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Solvated electron

A solvated electron is a free electron in (solvated in) a solution. Solvated electrons are widely occurring and are commonly proposed for reactions that occur in water. Solutions of alkali metals in ammonia are brightly coloured due to the presence of solvated electrons: blue when dilute and copper-colored when more concentrated (> 3 molar).[1] Whereas a solution of solvated electrons is stable in ammonia for days, solvated electrons have a very short lifetime in water. Upon the addition of crown ether ligands, one can obtain salts of the solvated electrons. These salts are called electrides. A common use of sodium dissolved in liquid ammonia is the Birch reduction.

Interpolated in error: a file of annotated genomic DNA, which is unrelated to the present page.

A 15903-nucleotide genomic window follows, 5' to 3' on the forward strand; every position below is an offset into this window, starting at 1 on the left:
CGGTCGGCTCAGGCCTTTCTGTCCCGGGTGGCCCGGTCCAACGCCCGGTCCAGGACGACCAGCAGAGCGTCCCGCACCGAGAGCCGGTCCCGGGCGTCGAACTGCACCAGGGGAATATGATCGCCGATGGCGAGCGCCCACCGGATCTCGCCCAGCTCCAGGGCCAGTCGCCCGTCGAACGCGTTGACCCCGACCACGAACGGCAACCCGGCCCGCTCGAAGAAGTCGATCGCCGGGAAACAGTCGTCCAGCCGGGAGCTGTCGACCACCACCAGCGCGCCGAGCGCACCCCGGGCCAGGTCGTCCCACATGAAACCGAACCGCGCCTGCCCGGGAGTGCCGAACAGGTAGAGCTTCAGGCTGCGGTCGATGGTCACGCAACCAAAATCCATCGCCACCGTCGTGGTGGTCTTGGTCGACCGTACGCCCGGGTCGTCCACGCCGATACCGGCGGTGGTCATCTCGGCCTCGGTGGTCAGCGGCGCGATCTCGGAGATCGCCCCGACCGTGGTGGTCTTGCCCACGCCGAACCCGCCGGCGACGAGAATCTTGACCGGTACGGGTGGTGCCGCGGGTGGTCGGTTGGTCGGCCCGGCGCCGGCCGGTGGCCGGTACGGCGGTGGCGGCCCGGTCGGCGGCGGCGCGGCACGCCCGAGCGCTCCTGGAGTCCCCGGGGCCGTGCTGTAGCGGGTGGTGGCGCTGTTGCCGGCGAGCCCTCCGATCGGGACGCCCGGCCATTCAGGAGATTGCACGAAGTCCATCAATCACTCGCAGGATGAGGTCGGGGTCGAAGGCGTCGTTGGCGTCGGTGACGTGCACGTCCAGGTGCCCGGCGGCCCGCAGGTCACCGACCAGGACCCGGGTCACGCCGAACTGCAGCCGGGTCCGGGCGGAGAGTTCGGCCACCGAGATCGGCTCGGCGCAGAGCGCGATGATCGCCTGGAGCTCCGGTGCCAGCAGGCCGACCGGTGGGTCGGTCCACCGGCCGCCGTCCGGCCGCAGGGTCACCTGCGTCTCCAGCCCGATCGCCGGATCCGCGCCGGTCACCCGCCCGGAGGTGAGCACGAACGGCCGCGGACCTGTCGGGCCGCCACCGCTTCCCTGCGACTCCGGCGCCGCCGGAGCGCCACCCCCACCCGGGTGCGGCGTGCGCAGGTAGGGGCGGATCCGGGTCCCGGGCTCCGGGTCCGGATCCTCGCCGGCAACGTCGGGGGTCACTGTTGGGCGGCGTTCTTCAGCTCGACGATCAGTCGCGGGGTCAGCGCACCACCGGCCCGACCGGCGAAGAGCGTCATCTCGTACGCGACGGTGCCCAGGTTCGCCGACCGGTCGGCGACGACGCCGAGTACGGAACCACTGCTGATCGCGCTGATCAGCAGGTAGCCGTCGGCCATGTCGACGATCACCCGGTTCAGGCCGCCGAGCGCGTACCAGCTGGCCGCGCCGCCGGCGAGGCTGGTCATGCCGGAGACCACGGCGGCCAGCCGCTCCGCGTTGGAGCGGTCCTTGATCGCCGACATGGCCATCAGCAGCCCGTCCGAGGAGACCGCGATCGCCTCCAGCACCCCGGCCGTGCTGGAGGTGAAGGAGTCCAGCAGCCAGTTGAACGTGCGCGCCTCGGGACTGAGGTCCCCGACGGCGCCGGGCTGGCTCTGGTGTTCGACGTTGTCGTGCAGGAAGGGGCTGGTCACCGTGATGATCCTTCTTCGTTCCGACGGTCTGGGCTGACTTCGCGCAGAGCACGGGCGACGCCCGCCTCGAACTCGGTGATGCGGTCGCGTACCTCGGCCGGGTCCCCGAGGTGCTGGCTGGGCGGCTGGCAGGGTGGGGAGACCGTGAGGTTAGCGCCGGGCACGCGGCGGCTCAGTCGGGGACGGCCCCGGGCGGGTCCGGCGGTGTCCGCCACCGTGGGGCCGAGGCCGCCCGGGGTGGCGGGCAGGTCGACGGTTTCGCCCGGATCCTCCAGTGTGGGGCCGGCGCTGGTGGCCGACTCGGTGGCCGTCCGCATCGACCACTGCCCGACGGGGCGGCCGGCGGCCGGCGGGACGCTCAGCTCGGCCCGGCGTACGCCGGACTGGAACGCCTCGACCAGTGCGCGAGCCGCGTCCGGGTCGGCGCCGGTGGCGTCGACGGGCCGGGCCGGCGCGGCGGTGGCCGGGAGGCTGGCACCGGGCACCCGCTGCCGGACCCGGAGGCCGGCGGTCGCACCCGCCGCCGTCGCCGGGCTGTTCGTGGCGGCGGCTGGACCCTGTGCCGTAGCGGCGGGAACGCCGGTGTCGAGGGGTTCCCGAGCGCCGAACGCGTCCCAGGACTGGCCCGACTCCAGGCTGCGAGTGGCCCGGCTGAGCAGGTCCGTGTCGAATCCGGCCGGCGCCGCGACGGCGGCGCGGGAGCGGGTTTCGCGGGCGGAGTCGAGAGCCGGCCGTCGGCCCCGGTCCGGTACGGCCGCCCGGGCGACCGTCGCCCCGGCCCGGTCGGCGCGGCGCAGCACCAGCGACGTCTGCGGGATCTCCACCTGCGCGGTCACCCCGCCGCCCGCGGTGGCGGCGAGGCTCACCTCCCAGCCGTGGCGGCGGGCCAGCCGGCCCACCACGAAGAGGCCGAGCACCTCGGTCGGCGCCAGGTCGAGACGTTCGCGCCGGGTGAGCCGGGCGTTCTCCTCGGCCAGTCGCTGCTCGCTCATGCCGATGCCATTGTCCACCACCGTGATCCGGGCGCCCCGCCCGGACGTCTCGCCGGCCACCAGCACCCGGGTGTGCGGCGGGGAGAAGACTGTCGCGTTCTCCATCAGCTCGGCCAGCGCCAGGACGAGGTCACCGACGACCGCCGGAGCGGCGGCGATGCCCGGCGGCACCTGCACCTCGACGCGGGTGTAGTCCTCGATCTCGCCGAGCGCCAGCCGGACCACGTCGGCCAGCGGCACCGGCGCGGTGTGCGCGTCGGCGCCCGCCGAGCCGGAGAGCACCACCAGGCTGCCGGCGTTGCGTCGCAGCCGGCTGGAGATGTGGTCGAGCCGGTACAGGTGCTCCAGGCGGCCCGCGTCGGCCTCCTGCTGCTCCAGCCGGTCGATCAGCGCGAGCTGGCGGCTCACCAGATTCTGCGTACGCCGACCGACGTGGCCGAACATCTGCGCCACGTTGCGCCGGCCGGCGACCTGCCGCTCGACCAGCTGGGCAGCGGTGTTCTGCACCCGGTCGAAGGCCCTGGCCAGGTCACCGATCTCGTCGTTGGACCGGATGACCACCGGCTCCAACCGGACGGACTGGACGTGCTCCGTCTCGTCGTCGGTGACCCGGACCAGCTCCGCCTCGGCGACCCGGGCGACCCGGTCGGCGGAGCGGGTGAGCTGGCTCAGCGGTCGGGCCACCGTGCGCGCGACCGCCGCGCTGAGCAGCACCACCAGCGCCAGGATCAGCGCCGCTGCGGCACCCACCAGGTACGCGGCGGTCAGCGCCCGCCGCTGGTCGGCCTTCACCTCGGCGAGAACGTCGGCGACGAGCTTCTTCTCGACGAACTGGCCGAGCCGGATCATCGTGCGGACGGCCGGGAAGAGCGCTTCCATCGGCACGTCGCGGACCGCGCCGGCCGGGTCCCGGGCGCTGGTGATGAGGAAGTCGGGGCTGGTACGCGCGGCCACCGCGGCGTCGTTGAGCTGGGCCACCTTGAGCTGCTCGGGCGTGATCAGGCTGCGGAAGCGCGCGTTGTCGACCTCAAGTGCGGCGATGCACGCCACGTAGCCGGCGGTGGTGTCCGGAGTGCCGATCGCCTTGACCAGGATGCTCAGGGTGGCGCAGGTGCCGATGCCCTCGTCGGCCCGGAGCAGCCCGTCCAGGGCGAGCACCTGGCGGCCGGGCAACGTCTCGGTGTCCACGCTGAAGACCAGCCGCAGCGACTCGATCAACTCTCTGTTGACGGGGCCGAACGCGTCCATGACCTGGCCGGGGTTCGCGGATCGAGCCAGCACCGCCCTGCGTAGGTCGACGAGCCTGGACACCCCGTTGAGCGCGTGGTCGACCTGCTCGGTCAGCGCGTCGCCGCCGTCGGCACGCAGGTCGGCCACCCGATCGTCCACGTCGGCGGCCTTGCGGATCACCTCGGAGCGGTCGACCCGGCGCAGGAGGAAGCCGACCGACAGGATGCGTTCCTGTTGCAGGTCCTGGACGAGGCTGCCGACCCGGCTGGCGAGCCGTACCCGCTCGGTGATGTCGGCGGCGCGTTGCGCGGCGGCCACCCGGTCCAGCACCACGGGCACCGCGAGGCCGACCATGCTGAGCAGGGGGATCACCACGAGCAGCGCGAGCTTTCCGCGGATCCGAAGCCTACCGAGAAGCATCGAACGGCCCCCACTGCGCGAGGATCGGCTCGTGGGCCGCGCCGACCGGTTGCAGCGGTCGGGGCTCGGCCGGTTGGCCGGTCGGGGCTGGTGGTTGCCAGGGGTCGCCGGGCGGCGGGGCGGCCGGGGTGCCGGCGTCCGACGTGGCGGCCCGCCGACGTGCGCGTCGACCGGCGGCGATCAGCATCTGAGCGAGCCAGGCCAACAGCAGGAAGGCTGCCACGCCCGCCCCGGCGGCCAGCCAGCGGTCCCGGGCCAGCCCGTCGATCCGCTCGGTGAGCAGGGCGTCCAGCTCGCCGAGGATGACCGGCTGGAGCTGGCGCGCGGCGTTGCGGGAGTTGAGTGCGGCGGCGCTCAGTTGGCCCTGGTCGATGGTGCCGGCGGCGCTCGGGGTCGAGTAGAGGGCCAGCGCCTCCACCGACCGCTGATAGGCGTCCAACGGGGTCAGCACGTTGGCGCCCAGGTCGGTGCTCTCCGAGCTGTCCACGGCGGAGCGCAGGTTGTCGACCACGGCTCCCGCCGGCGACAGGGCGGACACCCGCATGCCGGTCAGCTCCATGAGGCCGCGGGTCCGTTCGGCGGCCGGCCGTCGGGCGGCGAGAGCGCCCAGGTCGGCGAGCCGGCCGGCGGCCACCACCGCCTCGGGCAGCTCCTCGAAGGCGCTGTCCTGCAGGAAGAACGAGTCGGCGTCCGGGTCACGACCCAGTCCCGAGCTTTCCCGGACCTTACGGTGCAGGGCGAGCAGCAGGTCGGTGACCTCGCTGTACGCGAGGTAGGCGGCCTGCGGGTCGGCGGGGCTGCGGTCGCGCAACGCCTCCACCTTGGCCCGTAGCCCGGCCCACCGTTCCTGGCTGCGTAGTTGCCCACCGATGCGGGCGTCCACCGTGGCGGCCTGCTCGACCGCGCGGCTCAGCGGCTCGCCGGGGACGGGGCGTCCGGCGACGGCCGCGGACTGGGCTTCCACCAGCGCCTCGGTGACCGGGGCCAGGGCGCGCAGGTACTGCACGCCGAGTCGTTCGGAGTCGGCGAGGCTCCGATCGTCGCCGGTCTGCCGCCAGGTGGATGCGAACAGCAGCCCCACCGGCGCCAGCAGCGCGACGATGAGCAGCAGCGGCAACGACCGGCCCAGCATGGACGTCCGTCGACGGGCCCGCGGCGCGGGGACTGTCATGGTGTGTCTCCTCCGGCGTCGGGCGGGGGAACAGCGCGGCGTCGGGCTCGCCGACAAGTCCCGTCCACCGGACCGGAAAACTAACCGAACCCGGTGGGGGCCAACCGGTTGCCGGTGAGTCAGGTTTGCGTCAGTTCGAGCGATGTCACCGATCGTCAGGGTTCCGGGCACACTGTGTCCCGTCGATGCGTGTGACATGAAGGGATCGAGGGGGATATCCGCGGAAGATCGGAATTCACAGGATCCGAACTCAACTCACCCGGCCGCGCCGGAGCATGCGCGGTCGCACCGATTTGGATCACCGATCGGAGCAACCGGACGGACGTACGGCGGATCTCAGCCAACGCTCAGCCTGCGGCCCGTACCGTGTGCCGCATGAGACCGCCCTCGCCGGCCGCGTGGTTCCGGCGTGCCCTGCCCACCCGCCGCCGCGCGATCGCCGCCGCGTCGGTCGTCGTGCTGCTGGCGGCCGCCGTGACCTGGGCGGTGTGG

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Radiation chemistry

The solvated electron is responsible for a great deal of radiation chemistry. One possible industrial application of radiation generated solvated electrons is the treatment of PCBs, the polychlorobiphenyls are converted to biphenyl and inorganic chloride[citation needed].

With small molecules

The solvated electron reacts with oxygen to form a superoxide radical (O2.-)[citation needed], which is a potent oxidant. With nitrous oxide, solvated electrons react to form hydroxyl radicals (HO.).[citation needed] The solvated electrons can be scavenged from both aqueous and organic systems with nitrobenzene or sulfur hexafluoride[citation needed].


  1. ^ Cotton, F.A; G. Wilkinson (1972). Advanced Inorganic Chemistry. John Wiley and Sons Inc. ISBN 0-471-17560-9. 
This article is licensed under the GNU Free Documentation License. It uses material from the Wikipedia article "Solvated_electron". A list of authors is available in Wikipedia.
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